3 Is the information presented balanced and unbiased?
4 Are additional sources of information listed for patient reference?
5 Are areas of uncertainty mentioned?
(B) Global quality scale
1 Poor quality, poor flow of the video, most information missing, not at all useful for patients
2 Generally poor quality and poor flow, some information listed but many important topics missing, of very limited use to patients
3 Moderate quality, suboptimal flow, some important information is adequately discussed but others poorly discussed, somewhat useful for patients
4 Good quality and generally good flow, most of the relevant information is listed, but some topics not covered, useful for patients
5 Excellent quality and excellent flow, very useful for patients
To assess reliability of contraceptive implant information in videos on YouTube, we allocated one point for each affirmative answer to the questions in the reliability assessment. The sum was noted as the video's reliability score. We also rated the quality of each video using the global quality scale. Bernard and colleagues originally published this scale and it has been used subsequently in other literature evaluating medical information on YouTube.23 ,24 ,26 ,27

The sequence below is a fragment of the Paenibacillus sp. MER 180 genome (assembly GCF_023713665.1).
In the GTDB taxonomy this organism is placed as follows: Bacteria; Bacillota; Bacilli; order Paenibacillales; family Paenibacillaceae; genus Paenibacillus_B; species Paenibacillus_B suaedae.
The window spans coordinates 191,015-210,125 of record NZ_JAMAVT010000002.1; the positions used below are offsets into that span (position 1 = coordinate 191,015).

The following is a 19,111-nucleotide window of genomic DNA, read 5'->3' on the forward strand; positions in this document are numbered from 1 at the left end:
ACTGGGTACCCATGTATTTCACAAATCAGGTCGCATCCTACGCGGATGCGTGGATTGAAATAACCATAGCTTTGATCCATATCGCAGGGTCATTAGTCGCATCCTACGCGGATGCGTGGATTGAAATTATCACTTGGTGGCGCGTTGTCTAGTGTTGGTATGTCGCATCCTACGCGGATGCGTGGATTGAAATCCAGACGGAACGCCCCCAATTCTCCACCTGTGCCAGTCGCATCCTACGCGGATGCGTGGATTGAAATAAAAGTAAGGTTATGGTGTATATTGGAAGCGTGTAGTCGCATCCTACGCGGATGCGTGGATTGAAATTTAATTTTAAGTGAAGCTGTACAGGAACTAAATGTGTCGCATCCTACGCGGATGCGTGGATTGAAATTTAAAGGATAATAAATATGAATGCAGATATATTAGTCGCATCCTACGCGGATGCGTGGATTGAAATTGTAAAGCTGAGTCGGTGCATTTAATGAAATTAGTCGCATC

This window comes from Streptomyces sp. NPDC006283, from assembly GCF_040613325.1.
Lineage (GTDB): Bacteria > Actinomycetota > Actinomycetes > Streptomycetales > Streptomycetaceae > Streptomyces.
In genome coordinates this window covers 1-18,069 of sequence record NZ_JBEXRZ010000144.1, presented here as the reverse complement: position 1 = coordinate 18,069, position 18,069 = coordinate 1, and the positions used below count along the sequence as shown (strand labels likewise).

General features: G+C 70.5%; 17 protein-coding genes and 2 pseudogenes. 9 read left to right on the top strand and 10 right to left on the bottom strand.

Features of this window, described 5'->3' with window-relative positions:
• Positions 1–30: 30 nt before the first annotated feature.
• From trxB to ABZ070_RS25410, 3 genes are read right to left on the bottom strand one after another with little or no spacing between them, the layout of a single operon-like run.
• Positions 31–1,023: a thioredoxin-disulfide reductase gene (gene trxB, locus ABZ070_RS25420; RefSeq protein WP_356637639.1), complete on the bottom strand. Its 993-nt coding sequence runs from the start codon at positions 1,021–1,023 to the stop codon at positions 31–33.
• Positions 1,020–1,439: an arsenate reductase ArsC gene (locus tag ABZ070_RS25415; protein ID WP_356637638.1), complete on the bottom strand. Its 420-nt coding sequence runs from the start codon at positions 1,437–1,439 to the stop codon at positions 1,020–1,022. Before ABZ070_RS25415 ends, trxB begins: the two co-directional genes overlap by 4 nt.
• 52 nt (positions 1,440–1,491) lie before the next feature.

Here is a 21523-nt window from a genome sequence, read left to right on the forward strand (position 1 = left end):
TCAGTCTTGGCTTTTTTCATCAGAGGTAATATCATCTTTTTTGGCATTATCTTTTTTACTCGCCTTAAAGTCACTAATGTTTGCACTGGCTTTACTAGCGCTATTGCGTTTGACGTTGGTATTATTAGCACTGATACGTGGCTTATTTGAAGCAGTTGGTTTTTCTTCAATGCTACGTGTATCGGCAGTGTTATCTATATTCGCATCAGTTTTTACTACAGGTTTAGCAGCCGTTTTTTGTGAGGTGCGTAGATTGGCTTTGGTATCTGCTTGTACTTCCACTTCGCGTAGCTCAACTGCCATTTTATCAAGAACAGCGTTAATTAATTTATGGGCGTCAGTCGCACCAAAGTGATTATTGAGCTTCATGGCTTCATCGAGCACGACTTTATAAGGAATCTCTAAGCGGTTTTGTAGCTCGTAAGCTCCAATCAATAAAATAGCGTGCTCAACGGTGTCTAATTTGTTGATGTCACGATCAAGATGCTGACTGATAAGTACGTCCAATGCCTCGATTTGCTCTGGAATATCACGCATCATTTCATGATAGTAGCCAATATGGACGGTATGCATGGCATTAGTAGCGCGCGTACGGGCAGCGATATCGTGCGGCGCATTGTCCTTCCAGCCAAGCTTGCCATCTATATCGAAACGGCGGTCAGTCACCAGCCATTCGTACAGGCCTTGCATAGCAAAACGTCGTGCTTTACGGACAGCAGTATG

To capture patient experience, reviewers assessed each patient testimonial video for the presence or absence of information on five predetermined content domains: (1) reproductive health history (gravity, parity, unintended pregnancy), (2) contraceptive use history, (3) implant side effects, (4) implant access issues (cost, availability of providers) and (5) sources of implant information (medical professionals, social media). We rated each patient testimonial video as portraying an overall positive or negative experience with the contraceptive implant.
We performed all quantitative analyses using STATA V.12 (StataCorp LP, College Station, TX, USA). Descriptive statistics were used to describe the overall characteristics of the videos. We measured inter-rater agreement on the classification of patient experience (positive or negative) with the implant with Cohen's κ. We used Student's t-tests and Wilcoxon rank-sum tests where appropriate.
The initial YouTube search yielded 120 videos. Of these, we excluded 52 videos as duplicates and 15 as videos primarily in a language other than English. The remaining 53 videos were analysed (Figure 1). The total number of views for all included videos was 2 221 118. Other characteristics of the total sample of videos are outlined in Table 1.